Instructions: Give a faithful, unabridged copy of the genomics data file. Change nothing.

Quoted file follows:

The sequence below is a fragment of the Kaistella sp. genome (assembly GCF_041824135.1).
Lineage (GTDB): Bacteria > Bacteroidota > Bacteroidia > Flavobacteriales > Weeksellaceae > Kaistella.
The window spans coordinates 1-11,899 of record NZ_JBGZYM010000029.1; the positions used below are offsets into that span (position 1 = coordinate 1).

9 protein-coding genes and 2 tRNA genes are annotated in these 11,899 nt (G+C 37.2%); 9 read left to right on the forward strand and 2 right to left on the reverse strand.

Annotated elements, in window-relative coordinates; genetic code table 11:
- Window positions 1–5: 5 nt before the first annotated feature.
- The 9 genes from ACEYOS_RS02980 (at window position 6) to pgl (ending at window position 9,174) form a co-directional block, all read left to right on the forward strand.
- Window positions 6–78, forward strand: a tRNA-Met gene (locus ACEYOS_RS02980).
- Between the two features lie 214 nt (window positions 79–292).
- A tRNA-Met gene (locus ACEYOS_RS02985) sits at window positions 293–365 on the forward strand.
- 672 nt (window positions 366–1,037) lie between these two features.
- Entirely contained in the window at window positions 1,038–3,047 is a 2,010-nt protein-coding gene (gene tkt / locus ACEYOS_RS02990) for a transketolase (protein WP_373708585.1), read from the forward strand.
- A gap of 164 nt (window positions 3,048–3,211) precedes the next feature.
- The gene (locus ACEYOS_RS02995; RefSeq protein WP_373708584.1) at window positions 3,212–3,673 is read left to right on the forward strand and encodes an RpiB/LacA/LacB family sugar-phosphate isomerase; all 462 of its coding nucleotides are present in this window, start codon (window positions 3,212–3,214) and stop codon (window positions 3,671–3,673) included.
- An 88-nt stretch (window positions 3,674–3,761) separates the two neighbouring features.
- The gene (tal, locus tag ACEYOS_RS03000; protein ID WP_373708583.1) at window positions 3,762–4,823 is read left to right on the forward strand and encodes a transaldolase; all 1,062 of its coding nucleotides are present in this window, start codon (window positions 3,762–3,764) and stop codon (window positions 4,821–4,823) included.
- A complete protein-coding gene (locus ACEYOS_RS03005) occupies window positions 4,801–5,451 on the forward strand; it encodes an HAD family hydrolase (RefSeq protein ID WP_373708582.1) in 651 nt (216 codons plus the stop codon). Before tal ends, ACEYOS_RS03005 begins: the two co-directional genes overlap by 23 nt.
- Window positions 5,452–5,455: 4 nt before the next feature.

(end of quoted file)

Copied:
The sequence below is a fragment of the Kaistella sp. genome (assembly GCF_041824135.1).
Lineage (GTDB): Bacteria > Bacteroidota > Bacteroidia > Flavobacteriales > Weeksellaceae > Kaistella.
The window spans coordinates 1-11,899 of record NZ_JBGZYM010000029.1; the positions used below are offsets into that span (position 1 = coordinate 1).

9 protein-coding genes and 2 tRNA genes are annotated in these 11,899 nt (G+C 37.2%); 9 read left to right on the forward strand and 2 right to left on the reverse strand.

Annotated elements, in window-relative coordinates; genetic code table 11:
- Window positions 1–5: 5 nt before the first annotated feature.
- The 9 genes from ACEYOS_RS02980 (at window position 6) to pgl (ending at window position 9,174) form a co-directional block, all read left to right on the forward strand.
- Window positions 6–78, forward strand: a tRNA-Met gene (locus ACEYOS_RS02980).
- Between the two features lie 214 nt (window positions 79–292).
- A tRNA-Met gene (locus ACEYOS_RS02985) sits at window positions 293–365 on the forward strand.
- 672 nt (window positions 366–1,037) lie between these two features.
- Entirely contained in the window at window positions 1,038–3,047 is a 2,010-nt protein-coding gene (gene tkt / locus ACEYOS_RS02990) for a transketolase (protein WP_373708585.1), read from the forward strand.
- A gap of 164 nt (window positions 3,048–3,211) precedes the next feature.
- The gene (locus ACEYOS_RS02995; RefSeq protein WP_373708584.1) at window positions 3,212–3,673 is read left to right on the forward strand and encodes an RpiB/LacA/LacB family sugar-phosphate isomerase; all 462 of its coding nucleotides are present in this window, start codon (window positions 3,212–3,214) and stop codon (window positions 3,671–3,673) included.
- An 88-nt stretch (window positions 3,674–3,761) separates the two neighbouring features.
- The gene (tal, locus tag ACEYOS_RS03000; protein ID WP_373708583.1) at window positions 3,762–4,823 is read left to right on the forward strand and encodes a transaldolase; all 1,062 of its coding nucleotides are present in this window, start codon (window positions 3,762–3,764) and stop codon (window positions 4,821–4,823) included.
- A complete protein-coding gene (locus ACEYOS_RS03005) occupies window positions 4,801–5,451 on the forward strand; it encodes an HAD family hydrolase (RefSeq protein ID WP_373708582.1) in 651 nt (216 codons plus the stop codon). Before tal ends, ACEYOS_RS03005 begins: the two co-directional genes overlap by 23 nt.
- Window positions 5,452–5,455: 4 nt before the next feature.